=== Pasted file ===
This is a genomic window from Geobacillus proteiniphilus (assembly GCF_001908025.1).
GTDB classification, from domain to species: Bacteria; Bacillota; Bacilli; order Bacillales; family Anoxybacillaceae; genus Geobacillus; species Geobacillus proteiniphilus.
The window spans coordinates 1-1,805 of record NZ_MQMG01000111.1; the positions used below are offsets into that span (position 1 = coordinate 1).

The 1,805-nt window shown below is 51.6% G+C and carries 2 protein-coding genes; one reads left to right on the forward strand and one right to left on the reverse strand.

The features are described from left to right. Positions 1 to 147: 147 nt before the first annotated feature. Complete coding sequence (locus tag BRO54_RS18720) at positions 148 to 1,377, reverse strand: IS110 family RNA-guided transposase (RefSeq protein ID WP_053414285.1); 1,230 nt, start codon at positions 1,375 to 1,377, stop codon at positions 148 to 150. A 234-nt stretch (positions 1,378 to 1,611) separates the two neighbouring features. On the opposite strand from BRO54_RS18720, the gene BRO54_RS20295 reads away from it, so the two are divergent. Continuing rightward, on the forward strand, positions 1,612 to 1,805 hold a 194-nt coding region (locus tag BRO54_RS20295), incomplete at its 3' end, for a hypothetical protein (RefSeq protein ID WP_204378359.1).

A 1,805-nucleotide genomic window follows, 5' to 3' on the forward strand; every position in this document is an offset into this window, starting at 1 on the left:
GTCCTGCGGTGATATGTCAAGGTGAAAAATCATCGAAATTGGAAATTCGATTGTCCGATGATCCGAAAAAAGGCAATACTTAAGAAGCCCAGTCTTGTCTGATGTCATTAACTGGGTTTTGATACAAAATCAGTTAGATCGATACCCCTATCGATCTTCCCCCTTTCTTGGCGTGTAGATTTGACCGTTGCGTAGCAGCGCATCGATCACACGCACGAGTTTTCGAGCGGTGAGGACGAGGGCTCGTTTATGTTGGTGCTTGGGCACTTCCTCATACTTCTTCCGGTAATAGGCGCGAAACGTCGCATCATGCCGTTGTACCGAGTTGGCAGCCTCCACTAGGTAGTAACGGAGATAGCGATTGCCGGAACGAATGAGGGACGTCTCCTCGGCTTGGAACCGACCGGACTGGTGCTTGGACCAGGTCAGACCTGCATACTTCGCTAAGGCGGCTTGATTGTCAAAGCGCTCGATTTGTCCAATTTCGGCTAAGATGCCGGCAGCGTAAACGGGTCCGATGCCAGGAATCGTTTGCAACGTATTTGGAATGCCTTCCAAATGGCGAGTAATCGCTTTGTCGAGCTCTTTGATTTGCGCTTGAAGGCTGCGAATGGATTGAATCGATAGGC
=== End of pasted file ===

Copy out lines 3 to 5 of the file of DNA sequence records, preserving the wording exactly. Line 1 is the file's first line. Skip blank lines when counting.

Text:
The window spans coordinates 1-1,805 of record NZ_MQMG01000111.1; the positions used below are offsets into that span (position 1 = coordinate 1).

The 1,805-nt window shown below is 51.6% G+C and carries 2 protein-coding genes; one reads left to right on the forward strand and one right to left on the reverse strand.

The features are described from left to right. Positions 1 to 147: 147 nt before the first annotated feature. Complete coding sequence (locus tag BRO54_RS18720) at positions 148 to 1,377, reverse strand: IS110 family RNA-guided transposase (RefSeq protein ID WP_053414285.1); 1,230 nt, start codon at positions 1,375 to 1,377, stop codon at positions 148 to 150. A 234-nt stretch (positions 1,378 to 1,611) separates the two neighbouring features. On the opposite strand from BRO54_RS18720, the gene BRO54_RS20295 reads away from it, so the two are divergent. Continuing rightward, on the forward strand, positions 1,612 to 1,805 hold a 194-nt coding region (locus tag BRO54_RS20295), incomplete at its 3' end, for a hypothetical protein (RefSeq protein ID WP_204378359.1).